Have you ever been in a church service or other “religious” gathering (small group, Bible study, prayer meeting) and heard someone say: “Wow, God was/is really present here.”? Sometimes you might agree with that statement, and other time you might look around in confusion wondering what you’ve missed.
Theologically, the truth of the matter is that God is always present, in all times and all places. We call that his “omnipresence”, omni meaning all and presence meaning, well presence. Psalm 139 reflects this attribute of God when the Psalmist writes: “Where can I go from your Spirit? Where can I flee from your presence?” God is all places.
So why are there times when we “feel” his presence more than others if he is always everywhere? The issue lies with us, not God. Just because God is present doesn’t mean that we are in tune with his presence. Some will say that we “feel” his presence because we’ve worked ourselves into some religious ecstasy, which is bologna. I’m not an ecstatic kind of a guy, and I know when I’ve felt God’s presence.
Why bring this up? 2 Chronicles 5:14 “And because of the cloud, the priests were not able to continue ministering, for the glory of the Lord filled God’s temple.”
God showed up when the Israelites were dedicating the temple, and his presence was so tangible, the priests could not continue ministering. God stopped them dead in their tracks. There is so much we could talk about from this scene! We could talk about how human ministry pales in comparison to the ministry God provides. We could talk about God’s displayed glory and how it stops people in their tracks all through the Bible. We could talk about God’s glory period.
But I want to talk about God’s response to worship and ministry that is in tune with him. When we show up to worship or pray or study the Bible with nothing but the expectation that God will show up and minister…God can and does do wonderful things. But when we show up and grumble about how the minister is dressed (yes, people still do that) or when our thoughts are dominated by the sins of the guy across the sanctuary or how out of tune the guitar player is or how mad we are about that board meeting last week…when we show up with hearts and minds dominated by that junk, God’s presence slips by us unnoticed.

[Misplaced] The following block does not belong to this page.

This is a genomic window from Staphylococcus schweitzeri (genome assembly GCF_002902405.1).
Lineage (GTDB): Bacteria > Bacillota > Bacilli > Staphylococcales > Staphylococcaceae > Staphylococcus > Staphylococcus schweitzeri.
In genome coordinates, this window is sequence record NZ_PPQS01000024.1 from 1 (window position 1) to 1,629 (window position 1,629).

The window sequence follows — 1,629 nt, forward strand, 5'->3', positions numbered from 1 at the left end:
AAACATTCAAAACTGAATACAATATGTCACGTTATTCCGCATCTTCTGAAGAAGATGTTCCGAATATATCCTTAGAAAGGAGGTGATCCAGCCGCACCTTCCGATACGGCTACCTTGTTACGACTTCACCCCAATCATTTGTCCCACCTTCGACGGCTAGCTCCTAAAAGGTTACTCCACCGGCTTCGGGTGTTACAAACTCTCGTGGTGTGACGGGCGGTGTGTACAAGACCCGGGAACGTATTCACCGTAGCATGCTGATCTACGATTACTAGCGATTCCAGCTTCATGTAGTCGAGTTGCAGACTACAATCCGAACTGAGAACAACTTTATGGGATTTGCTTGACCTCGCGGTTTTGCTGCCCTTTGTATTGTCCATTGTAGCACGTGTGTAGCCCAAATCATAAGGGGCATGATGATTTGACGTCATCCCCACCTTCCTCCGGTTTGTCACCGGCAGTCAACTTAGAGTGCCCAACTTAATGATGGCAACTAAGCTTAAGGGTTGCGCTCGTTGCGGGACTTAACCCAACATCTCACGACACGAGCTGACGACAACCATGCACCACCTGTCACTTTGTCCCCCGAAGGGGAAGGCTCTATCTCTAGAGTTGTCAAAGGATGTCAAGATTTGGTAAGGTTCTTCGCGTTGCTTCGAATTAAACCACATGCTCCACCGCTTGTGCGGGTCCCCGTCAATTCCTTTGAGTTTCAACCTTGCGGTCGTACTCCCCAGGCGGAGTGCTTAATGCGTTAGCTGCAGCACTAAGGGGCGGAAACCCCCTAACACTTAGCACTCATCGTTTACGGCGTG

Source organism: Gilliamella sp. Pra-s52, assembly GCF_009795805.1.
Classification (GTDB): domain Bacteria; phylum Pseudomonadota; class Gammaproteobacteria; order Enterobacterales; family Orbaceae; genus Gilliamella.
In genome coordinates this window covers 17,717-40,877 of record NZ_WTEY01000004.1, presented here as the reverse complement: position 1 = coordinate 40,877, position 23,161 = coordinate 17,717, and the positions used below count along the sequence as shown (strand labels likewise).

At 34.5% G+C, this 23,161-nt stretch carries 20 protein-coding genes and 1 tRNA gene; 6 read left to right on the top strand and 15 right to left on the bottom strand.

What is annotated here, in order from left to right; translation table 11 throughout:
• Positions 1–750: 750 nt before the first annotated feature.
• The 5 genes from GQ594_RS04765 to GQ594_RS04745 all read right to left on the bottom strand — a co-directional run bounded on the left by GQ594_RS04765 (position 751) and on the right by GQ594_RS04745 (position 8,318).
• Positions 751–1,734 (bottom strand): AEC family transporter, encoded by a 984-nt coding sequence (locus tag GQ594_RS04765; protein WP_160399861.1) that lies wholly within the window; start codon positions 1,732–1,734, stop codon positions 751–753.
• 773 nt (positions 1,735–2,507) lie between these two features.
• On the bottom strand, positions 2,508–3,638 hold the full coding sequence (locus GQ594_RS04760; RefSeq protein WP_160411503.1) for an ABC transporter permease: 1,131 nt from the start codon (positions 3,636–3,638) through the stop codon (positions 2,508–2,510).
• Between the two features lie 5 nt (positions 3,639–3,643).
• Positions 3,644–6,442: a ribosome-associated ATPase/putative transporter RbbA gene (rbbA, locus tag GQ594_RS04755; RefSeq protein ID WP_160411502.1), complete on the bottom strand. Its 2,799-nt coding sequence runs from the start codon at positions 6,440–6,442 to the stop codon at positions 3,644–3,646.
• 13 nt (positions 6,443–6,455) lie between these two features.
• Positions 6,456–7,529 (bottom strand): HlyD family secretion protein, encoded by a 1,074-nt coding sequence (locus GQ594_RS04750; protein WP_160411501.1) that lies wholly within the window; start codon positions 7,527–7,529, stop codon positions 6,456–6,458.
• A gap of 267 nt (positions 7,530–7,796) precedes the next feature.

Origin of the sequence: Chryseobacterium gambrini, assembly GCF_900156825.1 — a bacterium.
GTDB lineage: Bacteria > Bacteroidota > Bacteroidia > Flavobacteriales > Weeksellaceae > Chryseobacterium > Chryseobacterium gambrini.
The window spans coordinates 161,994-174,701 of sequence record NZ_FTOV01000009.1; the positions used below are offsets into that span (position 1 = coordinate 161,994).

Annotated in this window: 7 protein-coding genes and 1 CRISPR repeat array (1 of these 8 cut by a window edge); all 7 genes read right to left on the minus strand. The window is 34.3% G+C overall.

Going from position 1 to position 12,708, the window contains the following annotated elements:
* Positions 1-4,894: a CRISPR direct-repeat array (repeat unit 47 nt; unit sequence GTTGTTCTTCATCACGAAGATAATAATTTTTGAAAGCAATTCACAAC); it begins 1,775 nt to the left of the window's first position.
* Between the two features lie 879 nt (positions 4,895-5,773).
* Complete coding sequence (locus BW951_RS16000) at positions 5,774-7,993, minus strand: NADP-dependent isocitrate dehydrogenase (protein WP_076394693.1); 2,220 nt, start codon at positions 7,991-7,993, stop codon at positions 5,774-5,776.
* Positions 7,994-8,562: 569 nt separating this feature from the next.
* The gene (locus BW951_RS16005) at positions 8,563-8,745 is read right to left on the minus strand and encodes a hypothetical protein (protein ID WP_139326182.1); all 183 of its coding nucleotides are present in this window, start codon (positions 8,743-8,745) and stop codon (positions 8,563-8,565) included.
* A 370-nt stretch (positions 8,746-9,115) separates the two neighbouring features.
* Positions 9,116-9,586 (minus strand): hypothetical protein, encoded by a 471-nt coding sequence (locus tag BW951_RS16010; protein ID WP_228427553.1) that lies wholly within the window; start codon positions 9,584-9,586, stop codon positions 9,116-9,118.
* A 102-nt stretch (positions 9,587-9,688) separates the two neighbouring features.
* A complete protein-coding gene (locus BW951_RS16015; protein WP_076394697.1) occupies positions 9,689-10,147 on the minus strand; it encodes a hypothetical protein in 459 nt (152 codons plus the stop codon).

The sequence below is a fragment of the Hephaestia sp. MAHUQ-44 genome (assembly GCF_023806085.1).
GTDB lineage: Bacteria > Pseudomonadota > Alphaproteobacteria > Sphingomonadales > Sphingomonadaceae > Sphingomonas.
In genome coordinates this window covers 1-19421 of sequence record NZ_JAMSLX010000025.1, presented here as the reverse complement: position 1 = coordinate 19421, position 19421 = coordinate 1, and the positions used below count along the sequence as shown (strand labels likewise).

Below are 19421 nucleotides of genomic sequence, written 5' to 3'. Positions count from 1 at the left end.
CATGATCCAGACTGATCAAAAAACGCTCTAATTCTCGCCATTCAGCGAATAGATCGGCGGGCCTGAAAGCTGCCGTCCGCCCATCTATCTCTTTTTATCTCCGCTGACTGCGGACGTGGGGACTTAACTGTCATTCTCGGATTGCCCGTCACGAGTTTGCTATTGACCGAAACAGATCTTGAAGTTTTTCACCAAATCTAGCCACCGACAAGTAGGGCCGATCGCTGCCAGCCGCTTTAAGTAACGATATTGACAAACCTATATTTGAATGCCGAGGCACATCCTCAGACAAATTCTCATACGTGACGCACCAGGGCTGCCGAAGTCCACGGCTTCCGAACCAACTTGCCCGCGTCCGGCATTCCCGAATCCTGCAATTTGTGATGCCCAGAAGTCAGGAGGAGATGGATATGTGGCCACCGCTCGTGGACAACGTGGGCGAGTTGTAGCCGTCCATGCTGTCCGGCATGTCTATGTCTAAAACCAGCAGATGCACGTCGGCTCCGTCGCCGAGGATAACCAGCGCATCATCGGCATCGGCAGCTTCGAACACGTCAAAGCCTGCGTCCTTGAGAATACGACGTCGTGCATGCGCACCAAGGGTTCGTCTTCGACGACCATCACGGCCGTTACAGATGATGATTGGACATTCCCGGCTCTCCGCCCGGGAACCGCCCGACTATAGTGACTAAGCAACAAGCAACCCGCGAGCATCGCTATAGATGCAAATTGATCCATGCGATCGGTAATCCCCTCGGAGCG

Don’t get me wrong, God can and does blast through all of that stuff from time-to-time. Like in this scene from 2 Chronicles 5, sometimes God’s glory arrives despite our hearts inclination, positive or negative. But most often, God waits for an invitation and a willing heart. That is why the sacrificial system didn’t work in Israel. They thought the whole point was the sacrifice, when in fact it was a humble and contrite heart that God was interested in.
Next time you approach the Bible to read, or come to God in prayer, or travel to a church service of some sort, spend a few minutes asking the Holy Spirit to show you what is standing in the way of your being in tune with God’s presence. Maybe unforgiveness, maybe unconfessed sin, maybe a grudge, or a hurt, or maybe an earthly concern that God is waiting for you to turn over to him. It is our responsibility to approach God in the proper way. The Holy Spirit can and will help us do that, but only if we are open to his guidance.
Then maybe you will be the one remarking about the glory of God’s presence!
- What was familiar from this passage of scripture? What was something I already knew?
- What was new from this piece of scripture? What was something that really stood out for me that I have never paid attention to before?
- Does Jesus appear in this passage of scripture?
- How does this passage apply to my life, here and now? Do I need to do anything about it?
- What prayer would I offer up to God after reading this piece of scripture?
Tomorrow’s Reading: 2 Chronicles 6-7; Psalm 136